Thursday, April 3, 2008
The market for mobile internet devices (MIDs) is set to explode over the coming years
The world's biggest computer chip maker Intel unveiled on Wednesday a set of tiny "Atom" processors it says will give mobile devices desktop computing power.
Energy-sipping Atom chips coupled with graphics technology will be built into sleek "smart phones" and other "mobile Internet devices" (MIDs) that fit in people's pockets, according to the US company.
Atom processing combined with innovation from device manufacturers and software makers "will change the way consumers will come to know and access" the Web," Intel promised.
"Today is a historic day for Intel and the high-tech industry," Intel senior vice president Anand Chandrasekher said in a written release.
"These forthcoming MIDs, and some incredible longer-term plans our customers are sharing with us, will show how small devices can deliver a big Internet experience."
Atom chips with speeds as fast as 1.86 GHz enable quick downloading of Internet pages and playing of rich video and audio files, according to Intel.
Mobile internet devices click with usersThe market for mobile internet devices (MIDs) is set to explode over the coming years, according to a panel of analysts at the Intel Developer Forum in Shanghai.
MIDs are a brand new platform that is expected to see rapid adoption as it fills the gap between laptops and smartphones.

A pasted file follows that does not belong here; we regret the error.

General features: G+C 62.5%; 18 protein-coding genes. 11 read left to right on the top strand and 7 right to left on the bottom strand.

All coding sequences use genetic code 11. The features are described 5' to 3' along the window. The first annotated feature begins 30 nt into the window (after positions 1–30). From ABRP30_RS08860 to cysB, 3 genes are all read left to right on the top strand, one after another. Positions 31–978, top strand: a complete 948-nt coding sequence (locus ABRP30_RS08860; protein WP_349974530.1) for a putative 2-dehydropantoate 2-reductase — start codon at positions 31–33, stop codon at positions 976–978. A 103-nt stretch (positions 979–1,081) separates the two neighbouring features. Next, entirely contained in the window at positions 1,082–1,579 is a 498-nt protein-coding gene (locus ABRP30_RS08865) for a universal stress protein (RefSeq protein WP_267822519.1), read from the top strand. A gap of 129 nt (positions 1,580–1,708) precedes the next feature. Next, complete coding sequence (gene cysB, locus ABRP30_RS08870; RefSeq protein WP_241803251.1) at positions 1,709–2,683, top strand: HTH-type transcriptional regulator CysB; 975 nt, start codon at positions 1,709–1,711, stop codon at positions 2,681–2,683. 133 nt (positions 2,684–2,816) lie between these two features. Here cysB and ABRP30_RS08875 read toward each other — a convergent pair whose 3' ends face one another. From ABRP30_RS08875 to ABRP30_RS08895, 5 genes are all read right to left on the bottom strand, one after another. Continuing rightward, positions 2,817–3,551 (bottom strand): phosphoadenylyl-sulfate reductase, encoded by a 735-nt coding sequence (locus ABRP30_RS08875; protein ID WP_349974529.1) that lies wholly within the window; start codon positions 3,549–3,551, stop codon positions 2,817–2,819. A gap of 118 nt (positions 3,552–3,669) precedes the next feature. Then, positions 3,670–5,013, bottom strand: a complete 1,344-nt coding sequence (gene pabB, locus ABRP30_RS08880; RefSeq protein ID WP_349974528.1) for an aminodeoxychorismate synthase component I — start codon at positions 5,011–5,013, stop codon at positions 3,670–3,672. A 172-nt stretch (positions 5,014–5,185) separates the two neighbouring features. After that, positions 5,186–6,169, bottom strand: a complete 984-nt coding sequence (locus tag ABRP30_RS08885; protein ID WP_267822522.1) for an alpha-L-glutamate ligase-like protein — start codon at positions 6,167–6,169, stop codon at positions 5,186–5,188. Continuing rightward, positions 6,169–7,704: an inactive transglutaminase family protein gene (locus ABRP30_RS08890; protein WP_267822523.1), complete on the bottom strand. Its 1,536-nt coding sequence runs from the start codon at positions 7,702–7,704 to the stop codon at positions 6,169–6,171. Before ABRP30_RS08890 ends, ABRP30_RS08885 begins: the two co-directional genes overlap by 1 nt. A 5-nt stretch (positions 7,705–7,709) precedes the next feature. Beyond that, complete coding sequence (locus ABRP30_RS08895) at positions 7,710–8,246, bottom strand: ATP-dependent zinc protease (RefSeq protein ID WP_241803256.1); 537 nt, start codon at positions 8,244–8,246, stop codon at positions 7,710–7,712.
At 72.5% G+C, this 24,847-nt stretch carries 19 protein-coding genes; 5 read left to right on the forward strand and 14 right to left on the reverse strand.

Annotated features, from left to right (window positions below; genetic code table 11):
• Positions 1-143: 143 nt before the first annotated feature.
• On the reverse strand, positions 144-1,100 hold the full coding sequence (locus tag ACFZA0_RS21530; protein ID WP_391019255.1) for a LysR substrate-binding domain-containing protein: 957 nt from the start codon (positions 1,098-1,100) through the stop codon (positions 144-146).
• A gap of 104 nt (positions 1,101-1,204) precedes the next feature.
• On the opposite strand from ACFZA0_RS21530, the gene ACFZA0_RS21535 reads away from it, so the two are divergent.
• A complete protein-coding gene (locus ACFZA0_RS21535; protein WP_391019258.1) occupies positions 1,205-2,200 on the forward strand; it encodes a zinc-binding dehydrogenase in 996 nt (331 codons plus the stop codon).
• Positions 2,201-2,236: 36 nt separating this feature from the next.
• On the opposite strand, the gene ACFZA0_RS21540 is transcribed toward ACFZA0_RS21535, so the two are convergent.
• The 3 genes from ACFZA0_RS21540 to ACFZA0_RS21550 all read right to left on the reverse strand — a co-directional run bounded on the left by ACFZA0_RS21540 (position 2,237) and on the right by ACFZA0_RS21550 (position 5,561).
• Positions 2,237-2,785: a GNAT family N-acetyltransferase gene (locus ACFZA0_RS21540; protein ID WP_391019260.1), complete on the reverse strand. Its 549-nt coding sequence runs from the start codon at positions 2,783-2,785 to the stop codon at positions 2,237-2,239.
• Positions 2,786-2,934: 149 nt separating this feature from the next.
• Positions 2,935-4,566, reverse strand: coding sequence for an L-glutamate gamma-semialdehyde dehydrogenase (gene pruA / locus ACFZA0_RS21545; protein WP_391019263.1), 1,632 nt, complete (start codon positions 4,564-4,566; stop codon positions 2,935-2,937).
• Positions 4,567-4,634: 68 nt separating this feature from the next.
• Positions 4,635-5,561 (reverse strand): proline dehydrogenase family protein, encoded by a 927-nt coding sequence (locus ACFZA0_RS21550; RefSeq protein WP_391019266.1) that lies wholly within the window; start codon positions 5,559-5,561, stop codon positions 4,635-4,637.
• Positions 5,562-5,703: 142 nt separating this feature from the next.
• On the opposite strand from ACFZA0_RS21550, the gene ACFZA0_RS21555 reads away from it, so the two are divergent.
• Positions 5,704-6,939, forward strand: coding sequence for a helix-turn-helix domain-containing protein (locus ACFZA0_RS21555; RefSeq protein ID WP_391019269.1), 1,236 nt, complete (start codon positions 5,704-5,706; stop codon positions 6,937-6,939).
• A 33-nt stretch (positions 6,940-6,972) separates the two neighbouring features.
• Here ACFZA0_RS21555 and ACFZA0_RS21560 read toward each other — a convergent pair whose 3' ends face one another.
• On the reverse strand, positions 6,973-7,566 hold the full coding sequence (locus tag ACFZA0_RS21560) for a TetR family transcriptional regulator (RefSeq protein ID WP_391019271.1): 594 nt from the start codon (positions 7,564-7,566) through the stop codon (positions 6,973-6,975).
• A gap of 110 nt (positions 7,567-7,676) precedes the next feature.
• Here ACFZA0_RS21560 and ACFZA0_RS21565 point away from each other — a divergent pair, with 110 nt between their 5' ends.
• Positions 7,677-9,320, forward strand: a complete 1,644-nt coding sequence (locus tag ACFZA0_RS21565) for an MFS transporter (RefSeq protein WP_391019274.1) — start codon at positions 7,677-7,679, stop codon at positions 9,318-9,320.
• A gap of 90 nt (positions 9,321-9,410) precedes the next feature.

Growth will be driven by the increasing mobility of users who currently lack a single device to accomplish all tasks. This is because notebooks are too cumbersome and mobile phones are too limited.
One analyst even predicted that the MID market would grow faster than the overall mobile sector.
This is because the necessary infrastructure is already in place, meaning that growth will not be hampered as it was for mobiles as networks were being established.
One analyst explained that "there are a lot of hungry vendors out there, which can only be good for the industry and customers".
Although the MID form factor is very similar to that of ultra mobile PCs (UMPCs), they differ in focus and features.
While UMPCs aim to provide a full PC experience in a handheld form factor, MIDs are more focused on connectivity and internet access.
Jim McGregor, research director and principal analyst at In-Stat, told vnunet.com that MIDs are essentially an evolution of UMPCs.
Although UMPCs have not been particularly successful to date, the timing now is much better for the launch of MIDs.
"This is more about timing than technology. The pieces of the puzzle are coming together," said McGregor.
"The hardware is now powerful enough, the ubiquitous connectivity is there and the demand for full mobile internet access from consumers is there as well. "
However, the panel pointed out that MIDs still have hurdles to overcome if they are to see mass adoption.
The biggest stumbling blocks seen by the analysts are the potential usage models of these devices, and the business models that operators and carriers will employ.
To overcome the first problem manufacturers need to make available a wide range of MIDs in a variety of form factors and at a range of price points, allowing customers to decide which device best suits their requirements and budget.
As the primary focus of the MIDs is connectivity and web services, the second issue of operator tariffs could make or break the platform in certain markets.